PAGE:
It is a further object of the invention to provide a sound generating means as above-described and which may be fabricated from commonly available parts at very low manufacturing cost, and which is highly commercial.
Broadly speaking, the circuit of the invention for generating an irregular, variable frequency pulse train comprises at least first and second Schmitt trigger inverters configured for oscillation at different frequencies; a power supply having system and ground voltage outputs connected to each of said Schmitt trigger inverters for powering same; and a resistance element in series with at least one of the system voltage output or the ground voltage output for varying same with oscillation of the Schmitt trigger inverters, whereby the outputs of the Schmitt trigger inverters cross-modulate each other, with the irregular, variable frequency pulse train comprising the output of one of the Schmitt trigger inverters.
In a preferred circuit, the Schmitt trigger inverters comprise an integrated circuit, and a resistance element is in series with each of the system voltage output and the ground voltage output. In the preferred circuit, the irregular pulse train is generated at the output of the second Schmitt trigger inverter, and a capacitance element is connected between the output of the first Schmitt trigger inverter and either the system voltage output or the ground voltage output for further modulating the pulse train. In a typical application, the pulse train output from the second Schmitt trigger inverter is amplified and played through a speaker. In applications where vehicle engine sounds are simulated, acceleration and deceleration can be simulated upon activation and deactivation of the circuit by time delaying application of the power supply's system voltage output to the integrated circuit, as by employing an RC circuit.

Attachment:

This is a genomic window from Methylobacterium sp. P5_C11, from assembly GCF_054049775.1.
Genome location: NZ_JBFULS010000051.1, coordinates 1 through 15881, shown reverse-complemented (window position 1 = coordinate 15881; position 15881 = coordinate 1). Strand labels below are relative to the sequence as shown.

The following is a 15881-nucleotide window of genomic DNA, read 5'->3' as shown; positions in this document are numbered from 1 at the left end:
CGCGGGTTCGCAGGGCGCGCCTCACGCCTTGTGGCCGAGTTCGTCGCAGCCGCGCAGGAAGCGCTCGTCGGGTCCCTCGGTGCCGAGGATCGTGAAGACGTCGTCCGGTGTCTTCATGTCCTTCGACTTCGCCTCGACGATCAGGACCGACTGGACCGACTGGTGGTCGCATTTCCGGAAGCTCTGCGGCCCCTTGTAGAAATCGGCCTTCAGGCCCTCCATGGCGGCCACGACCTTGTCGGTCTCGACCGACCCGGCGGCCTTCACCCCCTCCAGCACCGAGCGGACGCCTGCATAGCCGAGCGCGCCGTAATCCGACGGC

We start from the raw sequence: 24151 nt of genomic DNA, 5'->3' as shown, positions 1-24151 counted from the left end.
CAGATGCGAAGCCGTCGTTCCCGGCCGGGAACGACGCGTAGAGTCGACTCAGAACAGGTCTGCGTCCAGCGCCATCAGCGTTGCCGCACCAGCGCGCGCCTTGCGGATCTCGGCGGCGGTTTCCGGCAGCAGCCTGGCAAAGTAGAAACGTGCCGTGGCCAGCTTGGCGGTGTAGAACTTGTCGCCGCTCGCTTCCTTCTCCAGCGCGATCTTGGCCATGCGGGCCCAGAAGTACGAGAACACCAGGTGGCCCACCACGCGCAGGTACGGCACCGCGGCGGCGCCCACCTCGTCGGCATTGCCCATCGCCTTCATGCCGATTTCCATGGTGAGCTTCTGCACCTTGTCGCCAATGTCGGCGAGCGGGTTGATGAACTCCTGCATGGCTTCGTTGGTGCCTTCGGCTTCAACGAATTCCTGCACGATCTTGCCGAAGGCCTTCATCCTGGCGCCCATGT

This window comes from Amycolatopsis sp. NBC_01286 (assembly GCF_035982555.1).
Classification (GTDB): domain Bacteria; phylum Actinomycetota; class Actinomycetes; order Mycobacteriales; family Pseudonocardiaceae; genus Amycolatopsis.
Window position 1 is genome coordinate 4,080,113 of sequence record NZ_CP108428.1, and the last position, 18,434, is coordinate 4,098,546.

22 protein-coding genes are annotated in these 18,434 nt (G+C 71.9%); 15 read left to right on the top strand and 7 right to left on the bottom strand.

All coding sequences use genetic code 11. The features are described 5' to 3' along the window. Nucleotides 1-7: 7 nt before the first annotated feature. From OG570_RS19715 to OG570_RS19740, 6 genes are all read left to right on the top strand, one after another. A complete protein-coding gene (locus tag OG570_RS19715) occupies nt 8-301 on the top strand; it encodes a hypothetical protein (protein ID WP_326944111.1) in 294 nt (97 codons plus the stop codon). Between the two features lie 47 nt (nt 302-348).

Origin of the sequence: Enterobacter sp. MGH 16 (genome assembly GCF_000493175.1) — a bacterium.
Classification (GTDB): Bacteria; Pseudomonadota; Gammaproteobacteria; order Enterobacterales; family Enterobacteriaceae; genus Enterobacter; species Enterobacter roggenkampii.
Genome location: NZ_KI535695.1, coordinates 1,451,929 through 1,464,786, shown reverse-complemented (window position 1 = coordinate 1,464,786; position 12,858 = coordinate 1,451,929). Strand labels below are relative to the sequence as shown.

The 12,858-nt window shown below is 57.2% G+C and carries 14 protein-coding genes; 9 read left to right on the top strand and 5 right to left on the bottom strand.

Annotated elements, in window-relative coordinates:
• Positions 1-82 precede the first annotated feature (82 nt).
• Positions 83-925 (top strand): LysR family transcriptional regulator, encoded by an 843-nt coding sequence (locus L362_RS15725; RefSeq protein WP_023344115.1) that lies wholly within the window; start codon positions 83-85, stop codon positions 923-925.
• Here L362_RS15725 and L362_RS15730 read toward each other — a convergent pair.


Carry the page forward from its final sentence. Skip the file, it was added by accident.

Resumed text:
These as well as other objects and advantages of the present invention will be more fully apparent from the following detailed description and appended drawing of the presently preferred embodiments thereof.
FIG. 1 is a schematic diagram of the circuit of the preferred embodiment of the invention; and
FIG. 2 is a graph showing typical waveforms at various points in the circuit of FIG. 1, the waveforms being somewhat simplified for ease of illustration.
With reference to the schematic diagram shown in FIG. 1, the preferred embodiment of the invention comprises a multiple-Schmitt-trigger-inverter integrated circuit U1 configured to generate, with its peripheral circuit components, an irregular pulse train. The preferred embodiment of the invention also includes transistor Q1, which amplifies the output pulse train from U1, loudspeaker SPKR for converting the amplified pulse train to audible sound, and battery B1 for powering the system.
A component list for the circuit of FIG. 1 is as follows: